ON 26 JANUARY 1449, Don Álvaro de Luna, King John II of Castile’s special constable, passed through Toledo. Luna was a short man with an unusually small face, but he was a great horseman and a talented fighter. He was the most powerful man in Castile.48

Luna was en route to fight John II’s cause against the Aragonese, who had recently attacked. Crossing the River Tejo and climbing the steep steps away from the yellowing plains up to the Plaza de Zocódover, he demanded one million maravedís from Toledo for the campaign. The Toledanos were incensed; suspecting the rich converso tax collector Alonso Cota of instigating the tax, a mob gathered the next day, after Luna had departed, and sacked the Magdalena quarter, where the richest conversos lived. The targeting of scapegoats had begun.49

Luna was hardly a popular figure in Toledo. In justifying the riot to King John, the mayor (alcalde mayor) of Toledo, Pero de Sarmiento, described how for the past thirty years Luna had ‘tyrannically and dissipatedly devastated and usurped your kingdoms every day . . . seizing for himself the task of ruling and commanding and the glory and power of [the] Crown’.50 Near Toledo, Sarmiento continued, Luna had destroyed vines and plantations, killed or seized the residents and burnt their houses, ‘making war against us as if we were Moors’.51 Luna’s most grievous crime, however, was selling public offices to the highest bidder; he had dealt openly with conversos, ‘who are mostly infidels and heretics, and have Judaized and Judaize [were secret Jews while outwardly Christian]’.52

John II was one of the weakest kings Castile had had for a long time. Tall, blond and pale-faced, he was more interested in reading, hunting in the woods, singing and playing musical instruments than in ruling.53 He left the daily running of the kingdom’s affairs to Luna, and this was the cause of much resentment. Luna was said to be richer than all the nobles and bishops of Spain put together.54 If there was any town or property near his own he had to have it, and so ‘his estate grew like the plague’.55

This was, then, the condition of the kingdom when Luna arrived in Toledo early in 1449. Power under John II had become increasingly concentrated; witch-hunts of imaginary enemies took place, and some collaborated to rob others. It was a foretaste of the Inquisition; the feebleness of the king had allowed dangerous precedents to be set.56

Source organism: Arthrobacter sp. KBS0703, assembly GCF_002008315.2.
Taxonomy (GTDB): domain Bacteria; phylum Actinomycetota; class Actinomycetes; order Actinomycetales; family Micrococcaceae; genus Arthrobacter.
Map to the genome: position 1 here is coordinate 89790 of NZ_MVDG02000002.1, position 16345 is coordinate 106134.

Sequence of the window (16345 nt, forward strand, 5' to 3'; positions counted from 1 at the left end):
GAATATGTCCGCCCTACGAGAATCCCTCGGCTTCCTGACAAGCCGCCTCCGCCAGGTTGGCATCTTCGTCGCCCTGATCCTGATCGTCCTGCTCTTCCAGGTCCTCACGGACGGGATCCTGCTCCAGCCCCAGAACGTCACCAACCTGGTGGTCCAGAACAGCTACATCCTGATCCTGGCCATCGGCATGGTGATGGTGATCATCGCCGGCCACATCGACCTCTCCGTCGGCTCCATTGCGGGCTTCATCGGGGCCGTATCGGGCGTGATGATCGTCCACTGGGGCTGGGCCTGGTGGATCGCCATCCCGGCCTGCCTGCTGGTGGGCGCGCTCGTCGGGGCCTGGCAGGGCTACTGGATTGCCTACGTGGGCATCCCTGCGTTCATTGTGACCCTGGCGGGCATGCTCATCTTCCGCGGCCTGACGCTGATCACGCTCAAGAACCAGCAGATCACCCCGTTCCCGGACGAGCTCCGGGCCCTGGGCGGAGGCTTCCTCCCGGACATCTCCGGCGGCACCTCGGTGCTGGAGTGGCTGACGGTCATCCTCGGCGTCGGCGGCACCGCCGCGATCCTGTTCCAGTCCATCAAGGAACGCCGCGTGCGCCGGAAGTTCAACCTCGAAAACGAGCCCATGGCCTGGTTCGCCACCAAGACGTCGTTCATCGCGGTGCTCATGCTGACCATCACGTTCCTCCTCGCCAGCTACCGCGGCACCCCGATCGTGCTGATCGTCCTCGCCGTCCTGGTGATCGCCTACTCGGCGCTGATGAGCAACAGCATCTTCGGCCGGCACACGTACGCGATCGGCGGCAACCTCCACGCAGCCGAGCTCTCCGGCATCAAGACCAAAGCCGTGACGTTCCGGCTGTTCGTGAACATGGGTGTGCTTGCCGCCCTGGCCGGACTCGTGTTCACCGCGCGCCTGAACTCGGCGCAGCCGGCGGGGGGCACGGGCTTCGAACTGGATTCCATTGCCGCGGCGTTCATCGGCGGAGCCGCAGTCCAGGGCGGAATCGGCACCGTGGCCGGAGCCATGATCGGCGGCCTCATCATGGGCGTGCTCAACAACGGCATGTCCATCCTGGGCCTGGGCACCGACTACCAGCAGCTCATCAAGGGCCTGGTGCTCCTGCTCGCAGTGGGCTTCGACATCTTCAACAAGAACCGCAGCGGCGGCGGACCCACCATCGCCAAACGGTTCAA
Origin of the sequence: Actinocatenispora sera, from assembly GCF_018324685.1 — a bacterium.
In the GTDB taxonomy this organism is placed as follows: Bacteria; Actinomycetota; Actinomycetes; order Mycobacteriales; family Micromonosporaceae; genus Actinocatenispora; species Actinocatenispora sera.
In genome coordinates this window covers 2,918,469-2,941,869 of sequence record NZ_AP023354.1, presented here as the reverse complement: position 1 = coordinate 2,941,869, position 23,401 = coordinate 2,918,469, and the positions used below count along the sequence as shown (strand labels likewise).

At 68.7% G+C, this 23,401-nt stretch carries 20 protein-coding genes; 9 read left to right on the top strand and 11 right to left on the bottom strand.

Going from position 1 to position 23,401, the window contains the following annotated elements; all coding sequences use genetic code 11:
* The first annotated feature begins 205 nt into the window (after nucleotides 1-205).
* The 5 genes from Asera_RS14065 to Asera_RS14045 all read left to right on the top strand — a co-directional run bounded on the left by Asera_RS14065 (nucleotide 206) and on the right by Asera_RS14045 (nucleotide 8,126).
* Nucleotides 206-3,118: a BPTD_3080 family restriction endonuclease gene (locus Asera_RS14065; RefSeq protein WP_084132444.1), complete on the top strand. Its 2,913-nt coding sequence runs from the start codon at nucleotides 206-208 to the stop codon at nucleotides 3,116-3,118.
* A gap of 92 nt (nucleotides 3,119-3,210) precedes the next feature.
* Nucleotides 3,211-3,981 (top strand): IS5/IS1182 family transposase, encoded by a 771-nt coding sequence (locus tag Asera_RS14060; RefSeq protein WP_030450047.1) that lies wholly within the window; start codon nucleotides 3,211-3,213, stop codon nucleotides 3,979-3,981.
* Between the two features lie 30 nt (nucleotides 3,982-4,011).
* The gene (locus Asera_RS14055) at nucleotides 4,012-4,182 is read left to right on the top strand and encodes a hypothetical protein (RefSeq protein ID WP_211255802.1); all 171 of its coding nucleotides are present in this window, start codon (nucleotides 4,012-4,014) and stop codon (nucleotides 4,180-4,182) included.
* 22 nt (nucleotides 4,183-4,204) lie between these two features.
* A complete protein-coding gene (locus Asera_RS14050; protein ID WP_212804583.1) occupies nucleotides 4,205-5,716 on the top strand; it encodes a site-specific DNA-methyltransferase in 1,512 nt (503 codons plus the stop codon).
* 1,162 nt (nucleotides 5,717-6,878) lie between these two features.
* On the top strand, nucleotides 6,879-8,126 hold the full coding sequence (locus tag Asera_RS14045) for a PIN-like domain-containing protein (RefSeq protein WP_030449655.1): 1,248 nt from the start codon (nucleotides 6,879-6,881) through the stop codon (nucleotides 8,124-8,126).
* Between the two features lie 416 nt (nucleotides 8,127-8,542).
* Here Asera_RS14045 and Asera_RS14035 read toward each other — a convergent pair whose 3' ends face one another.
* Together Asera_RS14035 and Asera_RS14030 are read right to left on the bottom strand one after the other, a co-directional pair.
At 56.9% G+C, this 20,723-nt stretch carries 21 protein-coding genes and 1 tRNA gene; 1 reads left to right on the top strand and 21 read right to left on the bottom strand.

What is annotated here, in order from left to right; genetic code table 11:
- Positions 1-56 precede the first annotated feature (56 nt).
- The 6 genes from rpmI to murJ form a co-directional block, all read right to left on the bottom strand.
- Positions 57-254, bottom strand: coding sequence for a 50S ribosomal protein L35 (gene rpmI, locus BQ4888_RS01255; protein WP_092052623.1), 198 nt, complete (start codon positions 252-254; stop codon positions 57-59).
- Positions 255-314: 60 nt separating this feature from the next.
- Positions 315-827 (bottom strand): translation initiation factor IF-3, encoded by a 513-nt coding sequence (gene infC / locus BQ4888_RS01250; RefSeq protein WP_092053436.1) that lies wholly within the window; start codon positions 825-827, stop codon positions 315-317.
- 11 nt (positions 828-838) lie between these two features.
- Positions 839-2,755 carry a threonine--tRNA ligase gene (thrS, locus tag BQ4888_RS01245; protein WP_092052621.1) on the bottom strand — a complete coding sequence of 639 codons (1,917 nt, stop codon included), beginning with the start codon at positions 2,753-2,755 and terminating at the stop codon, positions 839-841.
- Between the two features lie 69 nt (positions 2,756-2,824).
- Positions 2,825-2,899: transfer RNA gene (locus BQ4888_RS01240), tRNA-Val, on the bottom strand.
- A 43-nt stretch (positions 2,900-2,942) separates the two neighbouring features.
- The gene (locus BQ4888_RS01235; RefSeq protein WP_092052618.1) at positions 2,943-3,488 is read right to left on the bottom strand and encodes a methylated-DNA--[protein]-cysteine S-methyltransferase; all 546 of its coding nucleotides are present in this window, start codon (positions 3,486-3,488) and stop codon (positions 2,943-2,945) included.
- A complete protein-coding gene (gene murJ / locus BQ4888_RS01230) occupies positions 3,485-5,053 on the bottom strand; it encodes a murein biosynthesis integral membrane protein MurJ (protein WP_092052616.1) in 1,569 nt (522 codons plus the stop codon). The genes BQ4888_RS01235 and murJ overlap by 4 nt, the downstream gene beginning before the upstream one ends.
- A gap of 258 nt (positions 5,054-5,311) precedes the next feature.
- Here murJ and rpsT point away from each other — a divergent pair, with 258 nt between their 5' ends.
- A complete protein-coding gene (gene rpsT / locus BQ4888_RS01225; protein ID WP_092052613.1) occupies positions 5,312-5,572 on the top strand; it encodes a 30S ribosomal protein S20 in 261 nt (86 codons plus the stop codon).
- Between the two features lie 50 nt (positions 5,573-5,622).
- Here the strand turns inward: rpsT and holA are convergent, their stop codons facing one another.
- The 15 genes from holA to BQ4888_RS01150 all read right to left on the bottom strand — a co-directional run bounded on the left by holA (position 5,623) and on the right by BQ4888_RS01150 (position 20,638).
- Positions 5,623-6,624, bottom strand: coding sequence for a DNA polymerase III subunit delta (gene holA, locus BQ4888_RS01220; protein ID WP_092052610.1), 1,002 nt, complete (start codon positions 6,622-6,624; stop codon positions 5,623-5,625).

Having sanctioned the riot against the conversos of Toledo, Mayor Sarmiento needed to find some justification for his behaviour. Moreover the attack on Luna’s converso ally Cota was a thinly veiled attack on the king himself. When John II arrived, Sarmiento refused to allow him in, and instead bombarded the royal party with arrows and stones from the bluster of crags upon which Toledo perched.57 Sarmiento then threw numerous gentlemen, ladies, monks and nuns out of the city. An excuse for all this had to be found, and, in keeping with the initial riot of 27 January, it was found in the conversos.

On 5 June 1449 Sarmiento published his so-called Sentencia-Estatuto on behalf of the city. In this he described how the conversos slaughtered lambs on Maundy Thursday, eating them and ‘making other sorts of Jewish holocausts and sacrifices’.58 They had recently gathered and plotted to seize the city and destroy the Old Christians. In view of the arbitrary power which they exercised over Christians and the dubiousness of their Christian faith, the conversos were banned from all official posts in the city and from acting as witnesses.59 Only those who could prove their limpieza de sangre (the absence of any Jewish ancestry) could hold public office.

The arguments of the rebels in Toledo did not stand up. If Luna was such a tyrant that he appointed conversos to tyrannize Old Christians, it could not be true that the conversos were all-powerful in the city (as they answered to Luna); while if the conversos were all-powerful, Luna could not be such a tyrant.60 Moreover the accusation that conversos were bloodsucking financiers was a wild generalization, since the vast majority of conversos in Toledo and elsewhere in Spain did not work in finance and were artisans.61As with the history of scapegoating in general, the activities of a few were extended to the whole.62